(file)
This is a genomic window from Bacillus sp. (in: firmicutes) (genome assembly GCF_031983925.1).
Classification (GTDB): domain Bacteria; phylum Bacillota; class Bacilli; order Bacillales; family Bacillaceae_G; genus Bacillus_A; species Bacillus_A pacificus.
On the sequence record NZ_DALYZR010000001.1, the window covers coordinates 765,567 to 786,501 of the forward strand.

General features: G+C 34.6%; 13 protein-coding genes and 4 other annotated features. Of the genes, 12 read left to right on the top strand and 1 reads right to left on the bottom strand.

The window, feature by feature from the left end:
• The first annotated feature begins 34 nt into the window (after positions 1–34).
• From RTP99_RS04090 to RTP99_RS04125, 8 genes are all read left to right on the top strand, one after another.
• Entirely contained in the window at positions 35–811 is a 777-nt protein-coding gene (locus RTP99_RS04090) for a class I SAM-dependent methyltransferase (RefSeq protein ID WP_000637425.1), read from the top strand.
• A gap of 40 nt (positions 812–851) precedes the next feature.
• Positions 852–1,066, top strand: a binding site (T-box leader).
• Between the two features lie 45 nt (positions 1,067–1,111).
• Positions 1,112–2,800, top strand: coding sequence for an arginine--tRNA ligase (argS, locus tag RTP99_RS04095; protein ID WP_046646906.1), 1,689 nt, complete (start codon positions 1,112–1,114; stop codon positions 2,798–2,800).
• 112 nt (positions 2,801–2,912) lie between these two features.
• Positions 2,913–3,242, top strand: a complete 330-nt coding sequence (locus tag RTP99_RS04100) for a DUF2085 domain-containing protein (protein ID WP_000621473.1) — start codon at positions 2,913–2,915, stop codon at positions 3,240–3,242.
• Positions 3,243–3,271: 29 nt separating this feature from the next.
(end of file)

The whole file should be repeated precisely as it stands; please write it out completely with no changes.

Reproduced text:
This is a genomic window from Bacillus sp. (in: firmicutes) (genome assembly GCF_031983925.1).
Classification (GTDB): domain Bacteria; phylum Bacillota; class Bacilli; order Bacillales; family Bacillaceae_G; genus Bacillus_A; species Bacillus_A pacificus.
On the sequence record NZ_DALYZR010000001.1, the window covers coordinates 765,567 to 786,501 of the forward strand.

General features: G+C 34.6%; 13 protein-coding genes and 4 other annotated features. Of the genes, 12 read left to right on the top strand and 1 reads right to left on the bottom strand.

The window, feature by feature from the left end:
• The first annotated feature begins 34 nt into the window (after positions 1–34).
• From RTP99_RS04090 to RTP99_RS04125, 8 genes are all read left to right on the top strand, one after another.
• Entirely contained in the window at positions 35–811 is a 777-nt protein-coding gene (locus RTP99_RS04090) for a class I SAM-dependent methyltransferase (RefSeq protein ID WP_000637425.1), read from the top strand.
• A gap of 40 nt (positions 812–851) precedes the next feature.
• Positions 852–1,066, top strand: a binding site (T-box leader).
• Between the two features lie 45 nt (positions 1,067–1,111).
• Positions 1,112–2,800, top strand: coding sequence for an arginine--tRNA ligase (argS, locus tag RTP99_RS04095; protein ID WP_046646906.1), 1,689 nt, complete (start codon positions 1,112–1,114; stop codon positions 2,798–2,800).
• 112 nt (positions 2,801–2,912) lie between these two features.
• Positions 2,913–3,242, top strand: a complete 330-nt coding sequence (locus tag RTP99_RS04100) for a DUF2085 domain-containing protein (protein ID WP_000621473.1) — start codon at positions 2,913–2,915, stop codon at positions 3,240–3,242.
• Positions 3,243–3,271: 29 nt separating this feature from the next.